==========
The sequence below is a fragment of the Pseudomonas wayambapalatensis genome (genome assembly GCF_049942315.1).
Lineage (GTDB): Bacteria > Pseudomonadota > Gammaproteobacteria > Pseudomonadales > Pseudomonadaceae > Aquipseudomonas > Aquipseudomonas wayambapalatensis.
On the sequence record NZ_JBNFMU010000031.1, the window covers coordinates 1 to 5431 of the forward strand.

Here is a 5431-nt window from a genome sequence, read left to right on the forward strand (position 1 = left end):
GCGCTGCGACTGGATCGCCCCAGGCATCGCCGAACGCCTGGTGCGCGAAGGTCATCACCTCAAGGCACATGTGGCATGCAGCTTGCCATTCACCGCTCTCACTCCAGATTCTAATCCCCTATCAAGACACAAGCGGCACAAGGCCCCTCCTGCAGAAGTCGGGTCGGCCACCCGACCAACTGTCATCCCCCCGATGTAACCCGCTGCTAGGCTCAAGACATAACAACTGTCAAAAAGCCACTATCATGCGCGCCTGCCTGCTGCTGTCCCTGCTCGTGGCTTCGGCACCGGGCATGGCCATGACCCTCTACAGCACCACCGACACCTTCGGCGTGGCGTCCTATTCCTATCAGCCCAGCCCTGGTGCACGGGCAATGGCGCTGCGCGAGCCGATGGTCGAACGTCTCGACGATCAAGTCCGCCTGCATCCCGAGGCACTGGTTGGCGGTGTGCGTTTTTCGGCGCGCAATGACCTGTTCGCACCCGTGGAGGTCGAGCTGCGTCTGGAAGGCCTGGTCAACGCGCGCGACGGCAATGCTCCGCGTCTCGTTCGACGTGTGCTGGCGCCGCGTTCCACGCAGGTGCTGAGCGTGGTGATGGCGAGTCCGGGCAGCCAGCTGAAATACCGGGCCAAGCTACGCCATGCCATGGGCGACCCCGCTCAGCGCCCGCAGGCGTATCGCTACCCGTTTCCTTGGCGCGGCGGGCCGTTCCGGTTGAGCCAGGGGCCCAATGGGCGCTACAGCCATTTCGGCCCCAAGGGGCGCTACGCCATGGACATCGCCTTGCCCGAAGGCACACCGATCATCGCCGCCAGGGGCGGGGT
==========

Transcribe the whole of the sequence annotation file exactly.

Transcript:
The sequence below is a fragment of the Pseudomonas wayambapalatensis genome (genome assembly GCF_049942315.1).
Lineage (GTDB): Bacteria > Pseudomonadota > Gammaproteobacteria > Pseudomonadales > Pseudomonadaceae > Aquipseudomonas > Aquipseudomonas wayambapalatensis.
On the sequence record NZ_JBNFMU010000031.1, the window covers coordinates 1 to 5431 of the forward strand.

Here is a 5431-nt window from a genome sequence, read left to right on the forward strand (position 1 = left end):
GCGCTGCGACTGGATCGCCCCAGGCATCGCCGAACGCCTGGTGCGCGAAGGTCATCACCTCAAGGCACATGTGGCATGCAGCTTGCCATTCACCGCTCTCACTCCAGATTCTAATCCCCTATCAAGACACAAGCGGCACAAGGCCCCTCCTGCAGAAGTCGGGTCGGCCACCCGACCAACTGTCATCCCCCCGATGTAACCCGCTGCTAGGCTCAAGACATAACAACTGTCAAAAAGCCACTATCATGCGCGCCTGCCTGCTGCTGTCCCTGCTCGTGGCTTCGGCACCGGGCATGGCCATGACCCTCTACAGCACCACCGACACCTTCGGCGTGGCGTCCTATTCCTATCAGCCCAGCCCTGGTGCACGGGCAATGGCGCTGCGCGAGCCGATGGTCGAACGTCTCGACGATCAAGTCCGCCTGCATCCCGAGGCACTGGTTGGCGGTGTGCGTTTTTCGGCGCGCAATGACCTGTTCGCACCCGTGGAGGTCGAGCTGCGTCTGGAAGGCCTGGTCAACGCGCGCGACGGCAATGCTCCGCGTCTCGTTCGACGTGTGCTGGCGCCGCGTTCCACGCAGGTGCTGAGCGTGGTGATGGCGAGTCCGGGCAGCCAGCTGAAATACCGGGCCAAGCTACGCCATGCCATGGGCGACCCCGCTCAGCGCCCGCAGGCGTATCGCTACCCGTTTCCTTGGCGCGGCGGGCCGTTCCGGTTGAGCCAGGGGCCCAATGGGCGCTACAGCCATTTCGGCCCCAAGGGGCGCTACGCCATGGACATCGCCTTGCCCGAAGGCACACCGATCATCGCCGCCAGGGGCGGGGT